There's no denying that EFI boasts drivability, fuel economy, and emissions benefits over a carburetor, but when pitted head-to-head on a dyno, the venerable carb usually comes out on top in the horsepower department. This has less to do with how the fuel is administered into the induction system, but rather the location where it's administered. By atomizing fuel at the top of the intake runners, and thereby increasing the density of the intake air charge, carburetors enhance the inertial ram effect of the induction system. This increases cylinder filling, volumetric efficiency, and horsepower. On the other hand, modern factory EFI systems position the fuel injectors at the very end of the intake runners, directly in front of the intake port entrance. "When the fuel injector sprays at the intake valve, the air/fuel mixture can't burn as efficiently because it doesn't have enough time to fully homogenize. In a carburetor, the fuel is introduced at the top of the plenum, which nets a nice shearing effect for improved atomization and increased charge density," says Starr.
That's not to say that a carb is an inherently superior fuel-mixing device. Simple tweaks to injector positioning enable combining the enhanced precision of EFI with the horsepower benefits of a carb. "In Formula One and IndyCar engines, the fuel injectors are placed at the very top of the intake ram tube. As a result, they benefit from the increases in air speed of an individual-runner intake manifold, as well as the improvements in fuel atomization and intake charge density," Starr explains. "At Hilborn, that's why we place the fuel injector nozzles very high up in the intake runner. This gives you the anti-reversion and air speed advantages of an individual-runner intake manifold in addition to improved fuel atomization."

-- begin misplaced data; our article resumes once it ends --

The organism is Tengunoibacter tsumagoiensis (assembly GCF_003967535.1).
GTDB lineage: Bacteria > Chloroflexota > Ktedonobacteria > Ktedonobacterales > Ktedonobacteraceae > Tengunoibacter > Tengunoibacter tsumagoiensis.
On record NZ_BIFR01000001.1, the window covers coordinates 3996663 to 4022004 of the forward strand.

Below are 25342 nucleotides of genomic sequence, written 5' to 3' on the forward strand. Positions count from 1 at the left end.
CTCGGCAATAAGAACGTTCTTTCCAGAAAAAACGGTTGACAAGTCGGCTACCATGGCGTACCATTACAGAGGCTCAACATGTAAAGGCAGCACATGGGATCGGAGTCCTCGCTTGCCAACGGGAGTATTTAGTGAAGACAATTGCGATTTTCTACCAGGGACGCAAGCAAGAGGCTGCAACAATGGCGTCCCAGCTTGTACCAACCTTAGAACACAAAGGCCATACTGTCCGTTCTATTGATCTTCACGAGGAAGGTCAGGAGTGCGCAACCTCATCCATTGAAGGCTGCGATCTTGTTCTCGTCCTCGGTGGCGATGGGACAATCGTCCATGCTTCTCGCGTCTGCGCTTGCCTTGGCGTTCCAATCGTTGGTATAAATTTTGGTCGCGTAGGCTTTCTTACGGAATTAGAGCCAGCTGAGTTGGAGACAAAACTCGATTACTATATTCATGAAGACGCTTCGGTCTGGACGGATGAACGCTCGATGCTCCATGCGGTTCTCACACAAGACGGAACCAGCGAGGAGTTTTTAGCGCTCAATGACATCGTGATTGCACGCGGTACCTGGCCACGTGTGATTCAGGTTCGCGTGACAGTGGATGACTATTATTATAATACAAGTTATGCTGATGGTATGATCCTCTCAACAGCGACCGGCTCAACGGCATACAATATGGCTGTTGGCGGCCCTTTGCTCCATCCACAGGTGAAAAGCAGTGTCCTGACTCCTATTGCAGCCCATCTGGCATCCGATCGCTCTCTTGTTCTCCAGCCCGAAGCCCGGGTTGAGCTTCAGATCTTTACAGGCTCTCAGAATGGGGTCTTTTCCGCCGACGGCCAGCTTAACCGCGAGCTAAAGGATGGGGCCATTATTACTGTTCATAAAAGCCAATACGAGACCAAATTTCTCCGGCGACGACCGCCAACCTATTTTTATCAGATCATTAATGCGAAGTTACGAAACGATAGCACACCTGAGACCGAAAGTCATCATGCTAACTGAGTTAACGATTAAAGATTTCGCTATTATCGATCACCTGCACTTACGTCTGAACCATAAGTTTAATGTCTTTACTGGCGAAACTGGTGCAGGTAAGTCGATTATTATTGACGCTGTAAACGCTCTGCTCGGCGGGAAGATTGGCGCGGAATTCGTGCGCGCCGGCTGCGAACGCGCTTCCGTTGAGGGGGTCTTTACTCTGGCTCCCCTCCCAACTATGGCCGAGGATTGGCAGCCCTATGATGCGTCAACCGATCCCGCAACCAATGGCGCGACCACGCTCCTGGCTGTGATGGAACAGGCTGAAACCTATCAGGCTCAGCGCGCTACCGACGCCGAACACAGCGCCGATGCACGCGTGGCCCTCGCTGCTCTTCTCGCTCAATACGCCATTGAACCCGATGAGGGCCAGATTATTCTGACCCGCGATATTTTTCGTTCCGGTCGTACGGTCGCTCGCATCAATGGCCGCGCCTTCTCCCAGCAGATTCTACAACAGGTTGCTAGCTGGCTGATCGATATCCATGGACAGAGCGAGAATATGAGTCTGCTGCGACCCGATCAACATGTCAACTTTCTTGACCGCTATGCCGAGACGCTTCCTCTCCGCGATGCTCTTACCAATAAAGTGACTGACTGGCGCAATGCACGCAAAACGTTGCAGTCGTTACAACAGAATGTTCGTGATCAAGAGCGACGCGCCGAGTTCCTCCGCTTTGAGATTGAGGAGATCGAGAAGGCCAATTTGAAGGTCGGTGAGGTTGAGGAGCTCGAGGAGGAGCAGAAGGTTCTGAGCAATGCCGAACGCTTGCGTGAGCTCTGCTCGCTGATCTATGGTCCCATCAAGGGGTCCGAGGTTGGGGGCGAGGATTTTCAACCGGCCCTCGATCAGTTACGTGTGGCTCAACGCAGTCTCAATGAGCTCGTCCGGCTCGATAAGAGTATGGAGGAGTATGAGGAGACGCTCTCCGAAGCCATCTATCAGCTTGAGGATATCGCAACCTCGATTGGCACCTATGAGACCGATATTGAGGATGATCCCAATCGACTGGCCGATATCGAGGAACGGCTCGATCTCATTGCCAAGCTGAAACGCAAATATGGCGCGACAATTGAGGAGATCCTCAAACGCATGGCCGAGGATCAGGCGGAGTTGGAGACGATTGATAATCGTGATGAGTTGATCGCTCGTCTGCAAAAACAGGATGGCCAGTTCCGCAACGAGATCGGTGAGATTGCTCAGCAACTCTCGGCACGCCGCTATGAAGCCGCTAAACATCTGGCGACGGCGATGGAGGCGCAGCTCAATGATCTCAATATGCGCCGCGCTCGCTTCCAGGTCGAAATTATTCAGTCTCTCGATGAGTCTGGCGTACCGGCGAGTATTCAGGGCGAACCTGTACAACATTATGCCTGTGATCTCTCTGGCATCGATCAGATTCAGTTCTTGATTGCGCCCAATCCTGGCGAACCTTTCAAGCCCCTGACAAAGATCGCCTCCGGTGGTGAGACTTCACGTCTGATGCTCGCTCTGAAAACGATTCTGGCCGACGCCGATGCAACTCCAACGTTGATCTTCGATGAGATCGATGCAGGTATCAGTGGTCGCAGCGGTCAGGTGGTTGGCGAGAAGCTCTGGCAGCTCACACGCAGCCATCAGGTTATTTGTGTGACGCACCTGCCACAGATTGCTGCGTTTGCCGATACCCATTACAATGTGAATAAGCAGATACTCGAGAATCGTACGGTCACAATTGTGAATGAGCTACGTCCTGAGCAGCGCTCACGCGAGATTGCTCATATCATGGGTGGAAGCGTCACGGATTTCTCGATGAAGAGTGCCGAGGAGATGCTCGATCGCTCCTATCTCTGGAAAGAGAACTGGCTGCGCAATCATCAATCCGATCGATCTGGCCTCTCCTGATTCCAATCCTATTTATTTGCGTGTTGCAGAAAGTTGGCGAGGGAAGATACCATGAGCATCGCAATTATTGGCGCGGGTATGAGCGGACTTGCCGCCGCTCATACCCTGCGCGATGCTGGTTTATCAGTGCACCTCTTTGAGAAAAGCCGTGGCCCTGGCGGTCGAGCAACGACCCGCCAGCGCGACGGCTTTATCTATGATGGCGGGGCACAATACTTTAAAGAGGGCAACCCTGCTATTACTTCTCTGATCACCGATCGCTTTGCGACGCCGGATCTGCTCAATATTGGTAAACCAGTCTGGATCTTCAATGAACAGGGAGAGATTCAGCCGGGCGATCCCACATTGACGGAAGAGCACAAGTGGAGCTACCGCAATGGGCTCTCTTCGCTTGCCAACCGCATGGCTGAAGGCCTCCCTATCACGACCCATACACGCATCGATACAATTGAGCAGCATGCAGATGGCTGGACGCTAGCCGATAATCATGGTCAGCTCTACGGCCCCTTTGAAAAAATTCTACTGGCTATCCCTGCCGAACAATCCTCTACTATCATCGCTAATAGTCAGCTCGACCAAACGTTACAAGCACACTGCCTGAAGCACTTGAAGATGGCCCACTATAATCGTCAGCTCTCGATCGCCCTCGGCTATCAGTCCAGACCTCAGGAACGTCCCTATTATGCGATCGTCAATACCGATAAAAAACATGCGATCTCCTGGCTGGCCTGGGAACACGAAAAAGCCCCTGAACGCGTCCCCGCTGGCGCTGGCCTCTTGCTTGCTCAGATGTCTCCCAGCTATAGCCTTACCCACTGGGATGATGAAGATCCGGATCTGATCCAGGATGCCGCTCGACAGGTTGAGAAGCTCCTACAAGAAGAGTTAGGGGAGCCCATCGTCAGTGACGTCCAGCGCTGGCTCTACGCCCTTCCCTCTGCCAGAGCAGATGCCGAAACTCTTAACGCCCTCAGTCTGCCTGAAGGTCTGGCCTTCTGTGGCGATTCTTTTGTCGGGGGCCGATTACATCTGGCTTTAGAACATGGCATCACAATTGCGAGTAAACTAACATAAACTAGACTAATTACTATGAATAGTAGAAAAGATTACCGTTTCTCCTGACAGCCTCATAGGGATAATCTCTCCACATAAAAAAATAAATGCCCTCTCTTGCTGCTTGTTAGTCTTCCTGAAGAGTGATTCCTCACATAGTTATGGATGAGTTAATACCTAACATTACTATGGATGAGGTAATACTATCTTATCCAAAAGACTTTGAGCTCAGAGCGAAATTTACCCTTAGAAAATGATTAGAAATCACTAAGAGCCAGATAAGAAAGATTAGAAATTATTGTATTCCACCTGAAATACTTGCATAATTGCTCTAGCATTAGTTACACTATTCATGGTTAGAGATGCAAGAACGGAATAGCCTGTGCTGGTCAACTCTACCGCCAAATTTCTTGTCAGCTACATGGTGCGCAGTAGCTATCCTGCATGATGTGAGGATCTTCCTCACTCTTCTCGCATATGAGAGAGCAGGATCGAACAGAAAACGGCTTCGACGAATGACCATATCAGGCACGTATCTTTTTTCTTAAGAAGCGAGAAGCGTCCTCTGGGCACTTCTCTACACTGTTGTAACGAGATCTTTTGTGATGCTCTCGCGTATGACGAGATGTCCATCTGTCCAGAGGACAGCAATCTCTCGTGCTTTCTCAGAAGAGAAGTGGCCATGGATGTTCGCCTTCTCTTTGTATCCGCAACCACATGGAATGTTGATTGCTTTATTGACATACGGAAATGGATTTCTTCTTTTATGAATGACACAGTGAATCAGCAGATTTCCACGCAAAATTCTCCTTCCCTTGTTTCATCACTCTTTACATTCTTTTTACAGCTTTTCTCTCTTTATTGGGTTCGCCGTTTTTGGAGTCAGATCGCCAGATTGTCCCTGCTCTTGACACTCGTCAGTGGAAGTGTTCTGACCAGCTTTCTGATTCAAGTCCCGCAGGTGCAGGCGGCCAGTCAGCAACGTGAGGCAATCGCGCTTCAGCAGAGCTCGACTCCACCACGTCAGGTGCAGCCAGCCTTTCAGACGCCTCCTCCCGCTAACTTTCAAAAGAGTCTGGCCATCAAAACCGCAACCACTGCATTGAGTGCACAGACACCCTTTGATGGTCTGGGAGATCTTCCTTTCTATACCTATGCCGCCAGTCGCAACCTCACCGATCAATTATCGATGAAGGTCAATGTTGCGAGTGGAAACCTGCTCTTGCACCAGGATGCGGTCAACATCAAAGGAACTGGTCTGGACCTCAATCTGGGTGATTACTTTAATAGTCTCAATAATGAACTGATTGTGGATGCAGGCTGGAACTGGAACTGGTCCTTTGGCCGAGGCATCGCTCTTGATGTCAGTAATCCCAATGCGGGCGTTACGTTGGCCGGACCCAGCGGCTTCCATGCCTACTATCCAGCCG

Hitting the RollersAs no surprise, with the Hilborn EFI system installed and the FAST engine management computer dialed in, Jeff noticed an immediate improvement in the big-block's drivability, idle quality, and cold startup performance. While the big Bel Air felt snappier to throttle input, the best way to gather some real empirical data was to run it on a chassis dyno. Consequently, we headed over to the School of Automotive Machinists (www.samracing.com) in Houston, Texas, to strap the car down to its Dynojet. Prior to the Hilborn installation, the 482 laid down 236 hp at 4,900 rpm, and 289 lb-ft of torque at 4,200 rpm. With the new eight-stack induction in place, the numbers jumped to 256 hp and 290 lb-ft. An improvement of 20 rwhp is certainly impressive, but the real story here is the new shape of the torque curve. While the 482 picked up a measly 1 lb-ft at peak, the improvements in the low- and mid-range are truly astonishing. At 3,600 rpm, the Hilborn injection is good for an extra 74 lb-ft over the dual carbs. Likewise, from 3,600-4,000 rpm, the injected 482 puts out an average of 275 lb-ft to the carbs' 238 lb-ft.
Just as advertised, the Hilborn individual-runner induction system paid large dividends in low- and mid-range torque, as well as a few bonus horsepower up top. "By eliminating the reversion pulse issues that plague a common plenum intake manifold, an individual runner intake flattens out the torque curve dramatically. The increase in torque output on Jeff's 482 is a reflection of how much more efficiently the induction system is working at low rpm," Starr explains. "The more aggressive the cylinder heads and camshaft are on an engine, the more it will benefit from an individual-runner induction system. As this test proves, even in an engine with a milder camshaft that doesn't create as much reversion, the increase in low-end torque can be dramatic."